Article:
Virginia appeals court rules insurance companies not responsible for global warming claims

Global Warming Map Showing the Hottest Temperatures in the past decadeIn a case that has drawn significant attention from the insurance industry, the Virginia Supreme Court has ruled that Steadfast Insurance is not required to defend AES Corp., which is a defendant in Kivalina v. Exxon Mobil Corp, et al, a significant climate change case that is currently before the 9th Circuit Court of Appeals in San Francisco.

Lawyers are expecting that over the next few years, there will be a rise in litigation for insurance coverage cases that are connected to climate change, making this case an important one for establishing the look of the legal landscape.

In 2008, when AES faced the lawsuit from Kivalina, it looked to Steadfast for defense against claims that were made, stating that emissions from AES were contributing to the rising levels of the seawater and that this was endangering the Kivalina village. Instead of defending AES, Steadfast requested that a judge in Arlington County, Va., determine whether or not it was its duty to defend the company.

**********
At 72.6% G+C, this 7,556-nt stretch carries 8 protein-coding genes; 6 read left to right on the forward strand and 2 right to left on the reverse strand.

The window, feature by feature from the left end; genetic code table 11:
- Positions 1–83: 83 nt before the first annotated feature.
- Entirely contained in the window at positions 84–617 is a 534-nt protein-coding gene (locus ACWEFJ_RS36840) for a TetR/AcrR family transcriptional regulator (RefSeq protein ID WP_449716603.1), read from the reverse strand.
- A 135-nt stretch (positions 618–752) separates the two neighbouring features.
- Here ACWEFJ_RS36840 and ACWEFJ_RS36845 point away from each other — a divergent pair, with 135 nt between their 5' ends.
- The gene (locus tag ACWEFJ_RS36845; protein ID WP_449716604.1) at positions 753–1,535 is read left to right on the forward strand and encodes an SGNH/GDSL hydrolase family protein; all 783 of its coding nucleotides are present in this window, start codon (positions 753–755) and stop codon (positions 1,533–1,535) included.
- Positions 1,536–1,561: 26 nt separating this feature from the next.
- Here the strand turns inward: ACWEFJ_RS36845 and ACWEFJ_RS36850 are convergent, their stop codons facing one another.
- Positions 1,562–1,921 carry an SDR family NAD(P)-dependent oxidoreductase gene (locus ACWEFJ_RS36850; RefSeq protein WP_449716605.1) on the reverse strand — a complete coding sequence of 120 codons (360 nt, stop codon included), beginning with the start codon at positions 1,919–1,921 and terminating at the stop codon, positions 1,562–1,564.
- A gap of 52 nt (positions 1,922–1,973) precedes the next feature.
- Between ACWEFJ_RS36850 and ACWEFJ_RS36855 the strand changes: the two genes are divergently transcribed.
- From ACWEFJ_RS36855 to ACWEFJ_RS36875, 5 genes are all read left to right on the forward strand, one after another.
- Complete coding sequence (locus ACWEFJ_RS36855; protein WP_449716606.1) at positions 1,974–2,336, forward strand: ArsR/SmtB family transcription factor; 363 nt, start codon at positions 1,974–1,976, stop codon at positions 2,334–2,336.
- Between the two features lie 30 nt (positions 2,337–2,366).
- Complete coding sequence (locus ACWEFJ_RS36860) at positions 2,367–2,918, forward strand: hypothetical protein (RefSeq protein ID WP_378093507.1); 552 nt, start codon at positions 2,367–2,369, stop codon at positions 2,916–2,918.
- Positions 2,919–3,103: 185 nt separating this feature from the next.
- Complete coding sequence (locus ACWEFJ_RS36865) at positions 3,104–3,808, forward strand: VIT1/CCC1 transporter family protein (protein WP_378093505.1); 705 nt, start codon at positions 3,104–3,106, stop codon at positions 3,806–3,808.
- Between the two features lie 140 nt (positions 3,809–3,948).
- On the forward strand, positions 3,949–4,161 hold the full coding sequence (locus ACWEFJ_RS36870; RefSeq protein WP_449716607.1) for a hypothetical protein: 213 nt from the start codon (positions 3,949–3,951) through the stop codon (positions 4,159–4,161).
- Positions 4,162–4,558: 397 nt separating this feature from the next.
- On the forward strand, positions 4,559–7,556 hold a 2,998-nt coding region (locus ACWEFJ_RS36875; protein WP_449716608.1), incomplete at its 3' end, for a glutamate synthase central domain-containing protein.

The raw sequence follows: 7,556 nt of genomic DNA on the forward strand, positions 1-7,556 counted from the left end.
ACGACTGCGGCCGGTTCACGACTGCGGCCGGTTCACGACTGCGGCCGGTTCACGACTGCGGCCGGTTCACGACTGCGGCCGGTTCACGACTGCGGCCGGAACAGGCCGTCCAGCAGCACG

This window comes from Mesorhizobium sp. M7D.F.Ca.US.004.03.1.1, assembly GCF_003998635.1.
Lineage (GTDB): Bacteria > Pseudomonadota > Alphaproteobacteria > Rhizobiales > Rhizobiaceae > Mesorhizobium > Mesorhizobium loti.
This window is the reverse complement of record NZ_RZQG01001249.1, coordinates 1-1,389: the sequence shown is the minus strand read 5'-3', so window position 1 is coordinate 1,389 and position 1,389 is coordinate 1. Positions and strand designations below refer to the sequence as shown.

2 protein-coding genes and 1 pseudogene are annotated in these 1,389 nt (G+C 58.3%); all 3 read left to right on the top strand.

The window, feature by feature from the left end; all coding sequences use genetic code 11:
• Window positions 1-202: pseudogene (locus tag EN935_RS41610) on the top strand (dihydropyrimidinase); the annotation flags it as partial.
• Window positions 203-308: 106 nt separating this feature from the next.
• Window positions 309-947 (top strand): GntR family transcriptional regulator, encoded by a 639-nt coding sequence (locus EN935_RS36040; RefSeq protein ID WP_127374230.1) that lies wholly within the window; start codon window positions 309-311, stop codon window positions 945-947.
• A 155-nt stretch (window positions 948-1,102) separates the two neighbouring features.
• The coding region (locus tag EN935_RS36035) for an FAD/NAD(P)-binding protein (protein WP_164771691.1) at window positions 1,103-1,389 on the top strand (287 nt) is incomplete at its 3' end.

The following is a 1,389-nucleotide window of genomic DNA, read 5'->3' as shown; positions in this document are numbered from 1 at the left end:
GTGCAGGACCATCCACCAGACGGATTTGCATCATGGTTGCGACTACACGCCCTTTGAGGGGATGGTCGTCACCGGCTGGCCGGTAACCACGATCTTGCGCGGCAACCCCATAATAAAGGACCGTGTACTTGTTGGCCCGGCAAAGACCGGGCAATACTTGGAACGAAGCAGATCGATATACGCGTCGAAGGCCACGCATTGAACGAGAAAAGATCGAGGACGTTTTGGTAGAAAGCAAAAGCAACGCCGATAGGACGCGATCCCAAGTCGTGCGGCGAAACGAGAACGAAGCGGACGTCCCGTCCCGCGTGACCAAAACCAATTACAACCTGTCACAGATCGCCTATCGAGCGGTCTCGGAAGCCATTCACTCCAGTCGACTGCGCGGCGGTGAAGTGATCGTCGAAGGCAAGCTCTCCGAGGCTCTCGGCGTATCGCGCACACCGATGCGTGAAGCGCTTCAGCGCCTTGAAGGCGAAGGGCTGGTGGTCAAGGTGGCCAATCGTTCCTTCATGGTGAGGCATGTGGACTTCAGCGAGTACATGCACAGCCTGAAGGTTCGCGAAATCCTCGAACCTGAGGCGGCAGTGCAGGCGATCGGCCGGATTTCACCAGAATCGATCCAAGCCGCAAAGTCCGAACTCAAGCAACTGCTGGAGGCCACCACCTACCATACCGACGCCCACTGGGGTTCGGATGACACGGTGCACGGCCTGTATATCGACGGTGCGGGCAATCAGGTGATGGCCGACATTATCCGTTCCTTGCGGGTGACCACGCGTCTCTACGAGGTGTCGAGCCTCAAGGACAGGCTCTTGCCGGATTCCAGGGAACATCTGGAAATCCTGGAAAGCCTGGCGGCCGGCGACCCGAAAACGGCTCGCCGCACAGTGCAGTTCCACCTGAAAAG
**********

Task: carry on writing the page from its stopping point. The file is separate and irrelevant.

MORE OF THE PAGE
The ruling of the judge was that Steadfast was not duty-bound to defend AES, in part because no “accident” or “occurrence” had set the coverage in motion which would require the insurer to defend.

AES stated that there was a duty for Steadfast to defend them because Kivalina’s plaintiffs were accusing the company of negligence. The brief from AES stated that “Steadfast’s policies broadly obligate it to indemnify AES for property damage claims involving ‘accidents’.”

That argument was rejected by the Virginia Supreme Court in its AES v. Steadfast case ruling. Justice Bernard Goodwyn explained that the insurance policy terms in question do not provide coverage for the acts relating to climate change which are the foundation of the Kivalina case.

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